Hiqa: Nasal swabs 'a possibility' for adult Covid tests

The health watchdog is looking at international studies into coronavirus diagnostics.
Hiqa: Nasal swabs 'a possibility' for adult Covid tests

'The current test is a deep nasal and throat swab, which can be quite uncomfortable.'

Adults could soon be able to have the same simple nasal swab as children, Hiqa says 

The health watchdog is looking at international studies into Covid-19 diagnostics. This work has already led the Government to cut the number of days from 14 to 10 that people with mild Covid-19, who do not have a fever, need to self-isolate.

Dr Máirín Ryan, Hiqa’s deputy CEO and director of health technology assessment, said: “It is important that the Irish guidance on the duration of self-isolation is informed by the most up-to-date evidence from around the world.

“From the evidence we reviewed, patients with mild-to-moderate Covid-19 disease are unlikely to be infectious beyond 10 days from their first symptoms.” 

However, she warned that the reduction of the time people need to self-isolate does not apply to patients with severe-to-critical symptoms and those who are immunocompromised, as they might be infectious for 20 days or more.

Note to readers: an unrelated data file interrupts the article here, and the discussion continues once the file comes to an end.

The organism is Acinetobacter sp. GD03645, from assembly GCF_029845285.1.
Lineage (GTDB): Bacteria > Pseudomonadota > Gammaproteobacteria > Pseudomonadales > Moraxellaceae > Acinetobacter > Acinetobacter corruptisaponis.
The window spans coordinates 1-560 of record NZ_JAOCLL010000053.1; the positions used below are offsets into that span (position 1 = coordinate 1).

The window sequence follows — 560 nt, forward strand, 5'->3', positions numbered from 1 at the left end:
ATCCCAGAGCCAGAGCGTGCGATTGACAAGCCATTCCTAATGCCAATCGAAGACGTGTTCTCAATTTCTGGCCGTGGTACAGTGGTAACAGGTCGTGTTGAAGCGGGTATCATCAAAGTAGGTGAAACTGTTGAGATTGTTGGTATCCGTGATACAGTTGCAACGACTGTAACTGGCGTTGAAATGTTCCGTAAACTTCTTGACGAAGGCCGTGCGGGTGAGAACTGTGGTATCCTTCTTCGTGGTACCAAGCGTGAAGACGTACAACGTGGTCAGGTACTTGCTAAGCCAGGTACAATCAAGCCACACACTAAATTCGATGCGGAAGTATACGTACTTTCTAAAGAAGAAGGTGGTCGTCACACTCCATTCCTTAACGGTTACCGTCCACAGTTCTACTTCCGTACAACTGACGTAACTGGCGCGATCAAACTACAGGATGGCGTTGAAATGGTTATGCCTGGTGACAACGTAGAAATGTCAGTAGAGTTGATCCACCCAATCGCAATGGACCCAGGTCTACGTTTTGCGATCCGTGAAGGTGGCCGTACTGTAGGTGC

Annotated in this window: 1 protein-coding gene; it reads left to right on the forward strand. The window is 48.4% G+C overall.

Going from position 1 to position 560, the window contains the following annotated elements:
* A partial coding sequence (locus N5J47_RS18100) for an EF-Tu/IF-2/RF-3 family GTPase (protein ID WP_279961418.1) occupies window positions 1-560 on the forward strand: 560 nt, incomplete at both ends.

On swabbing, she said: “We are currently looking at any advances in the availability of diagnostic tests for Covid-19. That's a review that will come out in a few weeks time.

“The current test is a deep nasal and throat swab, which can be quite uncomfortable.

“We did look at the evidence a number of weeks ago, around using a nasal sample about one or two centimetres in the nose, which is much more tolerable.

“And we also looked at saliva samples.

Actually on the basis of that review, there was a change that children from now on will be able to have just nasal swabs as opposed to the nasopharyngeal swabs.

Asked if adults could soon be able to be tested using a more simple nasal swab, she replied: “It's good for kids, so maybe in two weeks it is a possibility, maybe it can be good for adults.

“There's ongoing work to see whether it can be used for other patient groups but also there's ongoing work to look at validation of saliva as a possible option.

“We won't have the results from those studies for a few weeks.” 

Hiqa’s summary of international evidence was developed following a request from the Department of Health’s National Public Health Emergency Team (Nphet).

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